Using Google Analytics with SharePoint intranet site

analytics google intranet sharepoint statistics technology

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Ever wanted to use Google Analytics on an intranet site, particularly one hosted with SharePoint? Well it’s dead easy – you follow the same instructions that you would for any web site. Just copy and paste the generated JavaScript code into the master page of your site. This will work, but there are some caveats so read on.


As long as the user has internet access

Google Analytics works by having the user’s browser execute some JavaScript code. Of course this code is hosted on Google’s servers and sends data back to these servers. So it doesn’t matter that your website is an intranet site, as long as the person viewing it has access to both the internal website (der!) and the Google Analytics servers.



The geography stats will be a bit warped

Google Analytics is a great tool to show you where in the world your visitors are coming from. If you’re using it on an intranet site then you probably won’t end up with the same detailed results (even if you have a multi-national company). It all depends how your internal get access to the internet. Depending on the size and geographic spread of your organisation you might have 1 or hundreds of connections to the internet. These connections from the inside to the outside world is what will appear in the stats. For example if you have 200 users in the Sydney office but they all share one outbound internet connection, the Google machine will do it’s best to determine the location of the external IP address of that connection and will just show that on the map. Well makes sense in such a simple scenario – all the users are in the one office!

But imagine if it gets a bit more complicated and you have users all over the country but they all access the internet via just 1 or 2 connections (for security reasons, cost reasons, crazy network admin reasons, whatever), then you’re only going to see ‘location’ for each external IP address that shows when your users are accessing the internet.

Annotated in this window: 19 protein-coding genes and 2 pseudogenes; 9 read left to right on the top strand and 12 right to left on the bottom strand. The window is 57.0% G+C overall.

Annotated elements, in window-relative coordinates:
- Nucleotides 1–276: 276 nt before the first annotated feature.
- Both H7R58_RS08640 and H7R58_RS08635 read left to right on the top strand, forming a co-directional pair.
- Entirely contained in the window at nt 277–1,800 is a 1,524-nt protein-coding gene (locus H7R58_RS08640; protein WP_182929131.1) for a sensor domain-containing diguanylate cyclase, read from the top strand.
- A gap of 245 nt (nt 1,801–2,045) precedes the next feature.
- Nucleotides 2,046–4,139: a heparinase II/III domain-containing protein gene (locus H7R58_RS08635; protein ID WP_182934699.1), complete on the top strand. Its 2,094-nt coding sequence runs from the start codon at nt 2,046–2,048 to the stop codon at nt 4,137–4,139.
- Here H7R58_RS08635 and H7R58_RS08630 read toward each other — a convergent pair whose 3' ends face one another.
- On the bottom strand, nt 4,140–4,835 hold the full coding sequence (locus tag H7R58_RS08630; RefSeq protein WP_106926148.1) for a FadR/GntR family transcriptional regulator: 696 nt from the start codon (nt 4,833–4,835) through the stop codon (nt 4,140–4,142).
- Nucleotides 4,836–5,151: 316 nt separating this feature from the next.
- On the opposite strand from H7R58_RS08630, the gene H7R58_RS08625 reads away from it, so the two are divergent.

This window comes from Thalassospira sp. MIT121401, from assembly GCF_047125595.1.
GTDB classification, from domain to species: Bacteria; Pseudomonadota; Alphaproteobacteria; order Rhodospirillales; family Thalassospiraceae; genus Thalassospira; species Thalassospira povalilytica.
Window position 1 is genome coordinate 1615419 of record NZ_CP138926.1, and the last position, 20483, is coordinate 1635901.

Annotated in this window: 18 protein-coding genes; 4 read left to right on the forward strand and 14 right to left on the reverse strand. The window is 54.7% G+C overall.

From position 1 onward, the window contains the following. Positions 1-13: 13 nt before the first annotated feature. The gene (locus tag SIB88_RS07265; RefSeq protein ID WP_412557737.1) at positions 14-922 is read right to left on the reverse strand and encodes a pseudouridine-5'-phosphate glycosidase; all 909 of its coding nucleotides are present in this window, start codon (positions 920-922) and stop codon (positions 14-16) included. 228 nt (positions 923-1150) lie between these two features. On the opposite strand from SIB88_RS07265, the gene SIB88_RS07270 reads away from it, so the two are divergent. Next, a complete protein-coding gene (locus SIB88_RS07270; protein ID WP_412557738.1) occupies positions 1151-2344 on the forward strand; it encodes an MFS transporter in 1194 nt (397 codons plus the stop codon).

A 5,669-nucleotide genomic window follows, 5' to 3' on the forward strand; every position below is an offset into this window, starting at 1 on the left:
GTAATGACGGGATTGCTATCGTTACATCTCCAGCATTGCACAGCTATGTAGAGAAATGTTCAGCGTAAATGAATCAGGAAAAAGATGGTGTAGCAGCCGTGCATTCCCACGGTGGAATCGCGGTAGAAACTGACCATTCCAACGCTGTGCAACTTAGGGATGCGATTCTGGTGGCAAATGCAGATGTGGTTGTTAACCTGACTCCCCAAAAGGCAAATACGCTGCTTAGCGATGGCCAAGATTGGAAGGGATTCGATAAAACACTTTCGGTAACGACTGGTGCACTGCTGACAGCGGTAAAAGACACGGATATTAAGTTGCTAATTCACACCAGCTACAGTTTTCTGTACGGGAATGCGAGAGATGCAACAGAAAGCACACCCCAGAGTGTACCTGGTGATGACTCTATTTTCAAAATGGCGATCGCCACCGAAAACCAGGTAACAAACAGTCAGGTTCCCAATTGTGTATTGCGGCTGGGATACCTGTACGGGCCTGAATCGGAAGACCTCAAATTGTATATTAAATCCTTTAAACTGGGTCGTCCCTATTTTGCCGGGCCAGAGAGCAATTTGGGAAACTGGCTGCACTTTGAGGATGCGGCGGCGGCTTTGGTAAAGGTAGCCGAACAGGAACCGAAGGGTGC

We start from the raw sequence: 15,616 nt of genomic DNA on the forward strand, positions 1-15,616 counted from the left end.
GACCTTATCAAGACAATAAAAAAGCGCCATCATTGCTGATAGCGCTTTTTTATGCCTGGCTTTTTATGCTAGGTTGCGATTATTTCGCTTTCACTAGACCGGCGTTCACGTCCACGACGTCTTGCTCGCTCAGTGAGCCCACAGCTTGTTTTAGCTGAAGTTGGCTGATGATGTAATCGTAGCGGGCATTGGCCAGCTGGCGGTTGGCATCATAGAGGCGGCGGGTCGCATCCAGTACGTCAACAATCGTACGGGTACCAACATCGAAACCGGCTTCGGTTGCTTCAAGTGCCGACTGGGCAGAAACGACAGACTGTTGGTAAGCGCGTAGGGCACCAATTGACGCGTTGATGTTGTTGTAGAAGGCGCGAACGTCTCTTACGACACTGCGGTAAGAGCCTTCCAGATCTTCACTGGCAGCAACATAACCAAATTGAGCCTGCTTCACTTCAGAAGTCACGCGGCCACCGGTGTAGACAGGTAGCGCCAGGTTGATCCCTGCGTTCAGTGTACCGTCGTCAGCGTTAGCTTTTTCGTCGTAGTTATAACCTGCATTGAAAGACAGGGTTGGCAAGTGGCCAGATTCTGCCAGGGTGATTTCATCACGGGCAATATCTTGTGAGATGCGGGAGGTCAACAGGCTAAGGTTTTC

Remember it takes a few hours before your stats will appear

This is the same as for any web site, be patient before worrying that the code hasn’t been installed correctly. If you can View –> Source on the generated page and find the source code it should all be working.



You might have to fudge the internal URL to add a new site

The UI Google Analytics doesn’t seem to accept URLs without a . in them, so http://sharepoint isn’t going to work. You might have to fudge it to http://sharepoint.internal or use the fully qualified domain name anyway. I don’t think this matters, the generated JavaScript uses a specific tracking ID and I believe this is all that is needed for the JavaScript code to identify the site it is running on, it doesn’t actually look at the URL. Please correct me if you think this is wrong.






Do you really want to do this?

Sure Google are trustworthy, they once pledged to do no evil remember? But just think carefully about the security implications of having an internal user execute externally hosted JavaScript on your intranet or other internal website. Not only that, but will the Google Analytics service be around forever or at least as long as you need it? So it might not be the long term solution for you. Or it could just be the quick and dirty solution you need for some basic usage analytics.



You won’t get any SharePoint specific stats

Google Analytics doesn’t know anything about SharePoint and won’t treat it any differently to a normal website. So you’re not going to get any special stats on number of documents uploaded, number of content types in use, disk storage, most active users etc. For something like that you will have to fork out dollars and use a product like Nintex Reporting.



But I don’t have access to the master page

You can still try this if you don’t have access to the master page, as long as you can add a web part to a web page. Simply add a Content Editor Web Part, edit the Source of the web part and paste the Google generated JavaScript. Make sure to make the web part hidden – this ensures the user doesn’t see the ‘Content Editor Web Part’ title, but the code is still included in the page.



Conclusion

I’d love to hear of your success or wrangling with Google Analytics on internal websites, particularly SharePoint. Leave me a comment below.